Three tips to shake up your e-learning strategy!
This article was originally published on eLNinsights
As an early Christmas gift, our instructional designers have gathered together some of our favourite tips for L&D people like you!
Let the learner objectives mould your content
Luke Helgesen – @luke_saffron
Step one for any e-learning course should be to draft out the behavioural outcomes that any learner should be able to do following successful completion of the course. Don’t let your instructional design get carried away by the amount of information that you get from your Subject Matter Expert; constantly review your work at all stages and ensure that it contributes to and tests the desired behavioural change throughout.
Watch your optimism and don’t be shackled by the plan!
Nick Baum – @nick_saffron
It’s natural to be optimistic and to believe that everything will go right. Try to keep a lid on this and keep asking yourself, what could go horribly wrong and how will I manage the situation if this happens?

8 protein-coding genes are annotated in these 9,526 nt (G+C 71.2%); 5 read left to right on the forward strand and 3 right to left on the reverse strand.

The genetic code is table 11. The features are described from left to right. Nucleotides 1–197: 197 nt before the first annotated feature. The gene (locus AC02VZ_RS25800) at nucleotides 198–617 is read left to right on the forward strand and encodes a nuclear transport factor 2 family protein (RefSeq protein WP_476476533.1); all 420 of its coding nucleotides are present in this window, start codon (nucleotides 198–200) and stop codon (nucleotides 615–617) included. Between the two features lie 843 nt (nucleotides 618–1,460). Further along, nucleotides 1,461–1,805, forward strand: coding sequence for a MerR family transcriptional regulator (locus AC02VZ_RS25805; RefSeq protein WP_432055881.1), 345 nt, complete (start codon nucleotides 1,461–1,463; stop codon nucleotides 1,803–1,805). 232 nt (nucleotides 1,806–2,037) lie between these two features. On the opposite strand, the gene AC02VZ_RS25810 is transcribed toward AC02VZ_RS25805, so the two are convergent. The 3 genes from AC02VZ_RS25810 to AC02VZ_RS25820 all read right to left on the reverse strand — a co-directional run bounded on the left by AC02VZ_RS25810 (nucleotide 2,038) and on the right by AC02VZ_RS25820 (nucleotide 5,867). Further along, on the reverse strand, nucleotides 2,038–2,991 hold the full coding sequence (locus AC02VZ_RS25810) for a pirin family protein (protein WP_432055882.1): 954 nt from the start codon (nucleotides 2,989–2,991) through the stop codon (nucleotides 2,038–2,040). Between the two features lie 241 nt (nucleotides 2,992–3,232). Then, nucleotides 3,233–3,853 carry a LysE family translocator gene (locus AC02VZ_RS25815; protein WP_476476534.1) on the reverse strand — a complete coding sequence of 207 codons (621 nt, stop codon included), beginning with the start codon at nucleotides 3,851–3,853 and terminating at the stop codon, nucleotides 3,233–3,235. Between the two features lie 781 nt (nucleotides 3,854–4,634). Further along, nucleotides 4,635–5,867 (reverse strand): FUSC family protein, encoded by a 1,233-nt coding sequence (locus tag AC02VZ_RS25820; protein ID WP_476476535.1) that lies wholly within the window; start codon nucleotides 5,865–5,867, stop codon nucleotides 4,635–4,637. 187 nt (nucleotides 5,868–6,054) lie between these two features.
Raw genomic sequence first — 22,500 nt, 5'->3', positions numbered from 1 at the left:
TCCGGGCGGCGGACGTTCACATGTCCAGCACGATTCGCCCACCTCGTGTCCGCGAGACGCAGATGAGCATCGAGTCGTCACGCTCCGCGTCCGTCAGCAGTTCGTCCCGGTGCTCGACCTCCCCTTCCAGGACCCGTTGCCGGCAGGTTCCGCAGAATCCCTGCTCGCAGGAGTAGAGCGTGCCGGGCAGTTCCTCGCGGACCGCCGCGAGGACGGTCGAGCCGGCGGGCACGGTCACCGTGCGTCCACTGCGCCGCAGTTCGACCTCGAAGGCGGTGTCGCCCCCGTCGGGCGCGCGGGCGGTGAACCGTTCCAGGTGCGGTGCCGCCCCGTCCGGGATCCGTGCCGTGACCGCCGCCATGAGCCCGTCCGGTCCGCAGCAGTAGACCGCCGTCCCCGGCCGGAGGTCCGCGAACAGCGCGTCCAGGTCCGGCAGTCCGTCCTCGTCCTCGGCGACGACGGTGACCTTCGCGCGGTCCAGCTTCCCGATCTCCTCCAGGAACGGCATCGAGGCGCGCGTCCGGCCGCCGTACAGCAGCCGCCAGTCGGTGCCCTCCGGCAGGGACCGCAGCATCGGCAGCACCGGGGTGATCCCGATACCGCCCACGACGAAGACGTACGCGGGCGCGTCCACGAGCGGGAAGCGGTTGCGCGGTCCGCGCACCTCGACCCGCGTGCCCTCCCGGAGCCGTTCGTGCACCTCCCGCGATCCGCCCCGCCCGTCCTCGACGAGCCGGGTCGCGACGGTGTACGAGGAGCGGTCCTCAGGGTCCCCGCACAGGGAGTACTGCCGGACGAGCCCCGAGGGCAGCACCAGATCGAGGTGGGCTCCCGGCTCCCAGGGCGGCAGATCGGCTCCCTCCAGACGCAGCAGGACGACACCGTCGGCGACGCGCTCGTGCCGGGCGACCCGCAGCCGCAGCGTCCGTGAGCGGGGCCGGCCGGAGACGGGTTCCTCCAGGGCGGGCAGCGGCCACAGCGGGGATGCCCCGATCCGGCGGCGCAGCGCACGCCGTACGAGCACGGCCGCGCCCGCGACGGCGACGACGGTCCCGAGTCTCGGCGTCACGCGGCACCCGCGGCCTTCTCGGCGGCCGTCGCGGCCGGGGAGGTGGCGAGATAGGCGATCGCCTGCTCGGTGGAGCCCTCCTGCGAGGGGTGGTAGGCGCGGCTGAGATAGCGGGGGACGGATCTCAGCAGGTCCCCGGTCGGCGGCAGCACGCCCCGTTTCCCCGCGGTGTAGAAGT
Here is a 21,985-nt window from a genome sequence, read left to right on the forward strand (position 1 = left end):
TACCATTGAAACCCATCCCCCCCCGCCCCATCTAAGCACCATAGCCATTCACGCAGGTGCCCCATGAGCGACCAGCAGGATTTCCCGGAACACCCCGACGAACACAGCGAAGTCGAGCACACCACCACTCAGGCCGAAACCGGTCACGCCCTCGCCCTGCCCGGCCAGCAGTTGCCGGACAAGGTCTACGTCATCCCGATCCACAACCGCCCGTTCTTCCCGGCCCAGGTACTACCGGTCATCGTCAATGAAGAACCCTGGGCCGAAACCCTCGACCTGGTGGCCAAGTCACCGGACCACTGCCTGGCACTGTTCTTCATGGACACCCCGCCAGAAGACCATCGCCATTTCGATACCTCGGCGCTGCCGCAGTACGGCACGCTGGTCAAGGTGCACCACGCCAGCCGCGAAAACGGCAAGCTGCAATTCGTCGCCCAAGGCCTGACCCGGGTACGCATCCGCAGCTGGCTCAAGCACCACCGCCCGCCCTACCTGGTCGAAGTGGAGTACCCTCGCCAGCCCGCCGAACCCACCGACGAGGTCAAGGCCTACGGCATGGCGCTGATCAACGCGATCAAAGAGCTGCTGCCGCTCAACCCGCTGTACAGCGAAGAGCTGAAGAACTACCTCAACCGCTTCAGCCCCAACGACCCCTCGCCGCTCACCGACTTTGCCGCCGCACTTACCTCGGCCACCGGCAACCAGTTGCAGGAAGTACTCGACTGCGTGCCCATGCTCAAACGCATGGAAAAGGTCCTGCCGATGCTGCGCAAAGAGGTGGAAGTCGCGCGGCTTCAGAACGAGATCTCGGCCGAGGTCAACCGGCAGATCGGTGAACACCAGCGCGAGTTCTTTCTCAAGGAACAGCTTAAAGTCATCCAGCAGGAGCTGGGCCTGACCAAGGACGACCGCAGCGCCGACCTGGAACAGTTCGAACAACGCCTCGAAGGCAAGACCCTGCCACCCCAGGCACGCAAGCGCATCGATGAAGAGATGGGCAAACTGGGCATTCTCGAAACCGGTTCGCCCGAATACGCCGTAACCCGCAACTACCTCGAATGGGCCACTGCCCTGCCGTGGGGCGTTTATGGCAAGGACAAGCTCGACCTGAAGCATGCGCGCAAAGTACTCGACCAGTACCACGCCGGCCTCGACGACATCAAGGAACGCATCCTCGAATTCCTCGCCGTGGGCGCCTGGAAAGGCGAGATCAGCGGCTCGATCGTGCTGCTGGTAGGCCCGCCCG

You should also remember that project management is a people business. Don’t spend all your time updating the plan and documenting the process. Spend your time working with your team, understanding their issues and managing the risks
Try a randomised control trial
Moira Nicolson – @moira_saffron
How can you tell if a training programme is working? How about using randomised control trials. Imagine that you’ve introduced a new performance management scheme for people who are under-performing. How will you know whether those receiving the extra support might not have improved anyway? And if their performance does improve, how would you know it wasn’t something other than your training that improved it (such as a change in their personal circumstances outside work)?
What makes RCTs different from other methods of evaluation is that they involve randomly assigned control groups – groups of people who aren’t given the training – which allows you to compare the effectiveness of a new intervention against what would have happened if you’d done nothing.
To find out more, read my blog post and look out for our upcoming Advance article about implementing RCTs in your organisation.